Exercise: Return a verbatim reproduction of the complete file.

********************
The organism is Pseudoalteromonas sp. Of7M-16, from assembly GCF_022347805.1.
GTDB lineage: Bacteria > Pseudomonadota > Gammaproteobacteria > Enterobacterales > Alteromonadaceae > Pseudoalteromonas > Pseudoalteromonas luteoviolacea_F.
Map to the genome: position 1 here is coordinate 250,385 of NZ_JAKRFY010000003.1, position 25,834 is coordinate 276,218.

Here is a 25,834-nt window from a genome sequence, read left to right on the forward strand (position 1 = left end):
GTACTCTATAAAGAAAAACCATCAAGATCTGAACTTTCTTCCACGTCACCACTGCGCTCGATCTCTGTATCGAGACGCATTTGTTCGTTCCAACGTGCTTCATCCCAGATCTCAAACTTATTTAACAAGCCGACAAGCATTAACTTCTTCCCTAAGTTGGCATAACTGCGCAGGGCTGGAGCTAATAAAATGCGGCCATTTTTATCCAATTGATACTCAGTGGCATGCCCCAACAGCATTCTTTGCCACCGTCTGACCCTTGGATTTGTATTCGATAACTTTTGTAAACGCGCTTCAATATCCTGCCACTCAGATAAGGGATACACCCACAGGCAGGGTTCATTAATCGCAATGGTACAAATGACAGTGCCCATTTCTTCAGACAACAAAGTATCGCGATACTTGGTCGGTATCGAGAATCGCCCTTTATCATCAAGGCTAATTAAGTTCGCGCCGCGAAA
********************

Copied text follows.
The organism is Pseudoalteromonas sp. Of7M-16, from assembly GCF_022347805.1.
GTDB lineage: Bacteria > Pseudomonadota > Gammaproteobacteria > Enterobacterales > Alteromonadaceae > Pseudoalteromonas > Pseudoalteromonas luteoviolacea_F.
Map to the genome: position 1 here is coordinate 250,385 of NZ_JAKRFY010000003.1, position 25,834 is coordinate 276,218.

Here is a 25,834-nt window from a genome sequence, read left to right on the forward strand (position 1 = left end):
GTACTCTATAAAGAAAAACCATCAAGATCTGAACTTTCTTCCACGTCACCACTGCGCTCGATCTCTGTATCGAGACGCATTTGTTCGTTCCAACGTGCTTCATCCCAGATCTCAAACTTATTTAACAAGCCGACAAGCATTAACTTCTTCCCTAAGTTGGCATAACTGCGCAGGGCTGGAGCTAATAAAATGCGGCCATTTTTATCCAATTGATACTCAGTGGCATGCCCCAACAGCATTCTTTGCCACCGTCTGACCCTTGGATTTGTATTCGATAACTTTTGTAAACGCGCTTCAATATCCTGCCACTCAGATAAGGGATACACCCACAGGCAGGGTTCATTAATCGCAATGGTACAAATGACAGTGCCCATTTCTTCAGACAACAAAGTATCGCGATACTTGGTCGGTATCGAGAATCGCCCTTTATCATCAAGGCTAATTAAGTTCGCGCCGCGAAA